Allianz acquires giant subsidy-free solar plant in Portugal

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The 46MW Ourika project, acquired by Allianz earlier this year. Source: WELink.

Investor Allianz Capital Partners has agreed the acquisition of what is expected to be Portugal’s largest unsubsidised solar project, continuing the positive signs that Europe’s solar industry is adapting to a post-subsidy environment.

The investment arm of the Munich-based insurance group today announced that it will acquire the 218.8MW Solara project in southern Portugal, expected to become the country’s largest PV power plant both without public subsidy and overall.

Solara has agreed terms for a 20-year fixed price power purchase agreement (PPA).

Construction works for Solara have already started. The commissioning of the project is planned for summer 2019.

Its developer, the Ireland-based WElink Group, sold another, smaller unsubsidised PV plant to Allianz earlier this year, the 46MW Ourika project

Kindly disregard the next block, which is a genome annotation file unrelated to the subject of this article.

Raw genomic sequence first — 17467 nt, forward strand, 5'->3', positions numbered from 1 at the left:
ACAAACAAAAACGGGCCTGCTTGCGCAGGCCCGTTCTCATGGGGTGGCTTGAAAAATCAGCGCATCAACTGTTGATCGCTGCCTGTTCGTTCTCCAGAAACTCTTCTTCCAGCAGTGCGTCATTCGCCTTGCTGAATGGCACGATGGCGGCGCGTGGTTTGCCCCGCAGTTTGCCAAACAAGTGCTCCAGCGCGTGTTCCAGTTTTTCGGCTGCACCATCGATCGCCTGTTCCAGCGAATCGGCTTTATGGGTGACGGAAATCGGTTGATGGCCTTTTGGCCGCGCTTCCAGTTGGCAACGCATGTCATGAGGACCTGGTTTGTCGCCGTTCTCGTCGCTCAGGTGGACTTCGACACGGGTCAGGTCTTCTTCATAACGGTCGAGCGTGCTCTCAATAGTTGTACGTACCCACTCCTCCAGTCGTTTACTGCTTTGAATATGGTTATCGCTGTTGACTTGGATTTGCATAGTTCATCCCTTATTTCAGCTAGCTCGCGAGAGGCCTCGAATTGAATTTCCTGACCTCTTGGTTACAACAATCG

“Allianz is one of the leading investors in renewable energies in Europe as we aim to lead our industry in integrating ESG (Environmental, Social and Governance) factors into our investment businesses. This is already our second investment in Portugal in the subsidy-free area in combination with a PPA. We are delighted to partner again with WElink on this attractive solar project. With our ninth solar investment, Solara, we will have more than 90 projects in our renewables portfolio,” said Marc Groves-Raines, head of renewables at Allianz Capital Partners.

The acquisition is further evidence that European solar developers are finding new routes to market for projects in the wake of the subsidies that initially stimulated the first wave of large-scale solar projects across the continent but have since gradually dwindled.

Portugal and neighbouring Spain have emerged as leaders of Europe’s post-subsidy solar market, with the increasingly competitive price of solar-generated electricity making it a viable choice for utilities and corporates looking for affordable sources of power.

The second half of 2018 has seen the number of subsidy-free solar project deals increase significantly.

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